May 20, 2019

Mark Kleinman: Billionaires’ battle cannot mask retail crisis

If in doubt, blame the weather. For some retailers, the age-old excuse might wash – but not House of Fraser, waylaid by a combination of managerial incompetence, outdated real estate and strategic malaise.

HoFs survival remains in the balance as I write this column, its creditors last night contemplating competing offers from the billionaire high street tycoons Mike Ashley and Philip Day.

The chain might yet pull through with a combination of new capital and unceremoniously ditched liabilities to pensioners and other creditors.

And under the deeper-pocketed ownership of either Ashley or Day, a restructured, slimmed-down House of Fraser could conceivably make it to a third proud century of existence.

Its current travails are at least in part the fault of a long period in which it has been starved of investment.

But House of Frasers particular circumstances cannot mask the crisis that has steadily engulfed a retail

industry ill-equipped to cope with the twin assaults of a digital revolution and soaring cost base.

Standing idly by, the government has done little to arrest this startling decline.

The retail sector councils it has set up are populated with respected industry figures, but they remain impotent without an overhaul of the system of taxation which is crippling the industry.

Philip Hammond might seem an unlikely saviour of the British high street, and a comprehensive reform of business rates will not by itself stem the tide of retail insolvencies.

Nevertheless, such reform is essential to give the sectors proudest names a fighting chance. The chancellor must use his Budget to begin levelling a ridiculously unbalanced playing field.

An activist at Smiths?

An update on the trans-Atlantic ambitions of Nelson Peltz, arguably the worlds most prominent activist investor (for which read the most effective instiller of fear into blue-chip boardrooms everywhere).

Last month, I wrote here about Peltzs plan to raise up to £1bn for a London-listed vehicle whose purpose will be to buy a big stake in a company thats ripe for operational or management change (or perhaps both).

I understand Trian, Peltzs firm, has now hired Jefferies, the investment bank, to drum up interest from

US-based investors, working alongside the UK-focused team at Numis Securities.

While it will be quoted in London, Peltz wont restrict himself to examining opportunities among FTSE-100 companies, since sources say he will also cast his eye over European blue-chips.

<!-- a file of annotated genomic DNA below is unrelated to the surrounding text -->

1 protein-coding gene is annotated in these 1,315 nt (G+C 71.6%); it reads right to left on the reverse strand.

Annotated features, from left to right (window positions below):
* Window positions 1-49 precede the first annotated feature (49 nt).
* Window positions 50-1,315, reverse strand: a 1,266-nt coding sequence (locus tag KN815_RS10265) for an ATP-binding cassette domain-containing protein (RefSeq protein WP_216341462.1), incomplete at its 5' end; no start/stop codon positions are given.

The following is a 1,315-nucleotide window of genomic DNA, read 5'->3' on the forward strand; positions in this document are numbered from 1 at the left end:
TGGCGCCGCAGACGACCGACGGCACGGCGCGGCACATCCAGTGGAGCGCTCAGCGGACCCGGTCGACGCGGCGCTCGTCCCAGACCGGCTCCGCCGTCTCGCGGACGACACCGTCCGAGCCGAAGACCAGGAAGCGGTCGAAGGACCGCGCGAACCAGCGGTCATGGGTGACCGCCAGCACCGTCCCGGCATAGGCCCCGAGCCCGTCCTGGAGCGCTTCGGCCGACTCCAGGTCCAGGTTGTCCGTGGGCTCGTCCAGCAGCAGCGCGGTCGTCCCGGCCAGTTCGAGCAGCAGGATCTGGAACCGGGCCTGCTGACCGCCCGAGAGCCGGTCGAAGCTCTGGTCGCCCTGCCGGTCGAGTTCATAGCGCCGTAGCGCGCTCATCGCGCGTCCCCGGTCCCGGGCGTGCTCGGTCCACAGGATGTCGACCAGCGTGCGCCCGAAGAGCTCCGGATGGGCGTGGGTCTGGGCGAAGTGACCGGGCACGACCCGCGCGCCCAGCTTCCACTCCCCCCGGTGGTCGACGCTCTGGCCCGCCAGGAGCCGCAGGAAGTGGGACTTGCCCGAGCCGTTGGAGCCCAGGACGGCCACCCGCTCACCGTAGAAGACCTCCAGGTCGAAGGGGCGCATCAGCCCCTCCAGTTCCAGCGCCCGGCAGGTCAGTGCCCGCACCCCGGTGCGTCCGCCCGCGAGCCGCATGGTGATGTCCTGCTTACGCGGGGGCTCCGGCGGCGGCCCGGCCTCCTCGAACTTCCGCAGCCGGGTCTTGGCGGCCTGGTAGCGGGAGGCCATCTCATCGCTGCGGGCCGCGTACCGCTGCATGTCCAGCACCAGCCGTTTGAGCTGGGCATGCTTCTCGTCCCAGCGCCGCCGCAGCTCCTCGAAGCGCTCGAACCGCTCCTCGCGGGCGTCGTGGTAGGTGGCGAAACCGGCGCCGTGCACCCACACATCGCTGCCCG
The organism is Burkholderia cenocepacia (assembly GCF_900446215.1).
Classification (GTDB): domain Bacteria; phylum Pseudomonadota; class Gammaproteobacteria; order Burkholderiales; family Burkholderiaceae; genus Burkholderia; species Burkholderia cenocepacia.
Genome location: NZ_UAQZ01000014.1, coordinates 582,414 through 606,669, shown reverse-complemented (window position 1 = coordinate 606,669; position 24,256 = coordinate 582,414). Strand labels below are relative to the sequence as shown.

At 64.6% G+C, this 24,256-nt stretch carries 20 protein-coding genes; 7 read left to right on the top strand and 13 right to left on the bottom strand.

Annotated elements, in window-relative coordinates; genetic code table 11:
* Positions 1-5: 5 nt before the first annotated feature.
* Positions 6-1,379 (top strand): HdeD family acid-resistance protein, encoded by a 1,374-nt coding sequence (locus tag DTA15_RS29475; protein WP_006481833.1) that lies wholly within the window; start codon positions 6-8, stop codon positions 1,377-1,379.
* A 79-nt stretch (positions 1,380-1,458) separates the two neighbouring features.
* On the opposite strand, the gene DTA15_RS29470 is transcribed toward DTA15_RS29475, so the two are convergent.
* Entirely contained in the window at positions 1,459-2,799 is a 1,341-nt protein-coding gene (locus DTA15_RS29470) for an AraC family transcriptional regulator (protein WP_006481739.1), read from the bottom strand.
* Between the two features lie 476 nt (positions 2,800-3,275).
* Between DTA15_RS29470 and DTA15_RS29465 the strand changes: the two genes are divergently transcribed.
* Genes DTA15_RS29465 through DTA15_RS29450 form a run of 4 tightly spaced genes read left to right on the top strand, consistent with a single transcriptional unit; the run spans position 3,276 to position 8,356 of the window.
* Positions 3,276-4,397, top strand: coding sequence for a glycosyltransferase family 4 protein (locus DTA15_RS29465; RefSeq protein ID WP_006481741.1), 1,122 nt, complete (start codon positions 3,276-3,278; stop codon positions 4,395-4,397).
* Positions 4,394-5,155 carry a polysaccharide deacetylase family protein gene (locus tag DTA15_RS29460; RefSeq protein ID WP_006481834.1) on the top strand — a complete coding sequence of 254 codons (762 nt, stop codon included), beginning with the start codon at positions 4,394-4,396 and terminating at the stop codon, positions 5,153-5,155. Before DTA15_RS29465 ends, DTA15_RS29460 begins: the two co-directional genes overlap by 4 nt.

His attention may have been caught, however, by this weeks revelation that Smiths Group is close to ending talks with ICU Medical about a £7bn healthcare merger.

Smiths shares barely moved on the news, and are still not far off their record high set in May. £1bn of outside investors money, plus £150m or so of his own, would buy a 20 per cent stake in Smiths – somewhat larger than the name Nelson Peltz​ requires to capture a boards attention.

Investors eye FRC reform

Beefed-up or slimmed-down?

Those binary outcomes are the options apparently open to Sir John Kingman, the former Treasury mandarin, as he reviews the remit of the Financial Reporting Council (FRC).

Its recent track record suggests that Sir John will be unlikely to recommend sweeping new powers for the audit and corporate governance watchdog without wholesale change at the top.

For some City investors, reliant on the FRCs effective supervision of the auditors of company accounts and its ability to police boardroom

behaviour, there may be a post-Carillion desire to rip up the current framework and start again.

The main lobbying group for institutional investors has, though, produced a more nuanced response to Kingman.

The Investment Association (IA) wants the FRC to exhibit greater transparency by publishing audit quality and corporate reporting reviews, and it wants to break the stranglehold of former auditors holding many of the key roles there.

Andrew Ninian, the IAs director of stewardship and corporate governance, said this week that Kingmans review should result in an FRC whose objectives were placed “on a stronger legal footing, with accountability to government and parliament”.

Ninians argument that strengthening the FRC would help the UK to promote and attract investment is right, but there remains a huge question mark about whether an enhanced mandate could be delivered by its current leadership.

Mark Kleinman is the City Editor of Sky News. @MarkKleinmanSky

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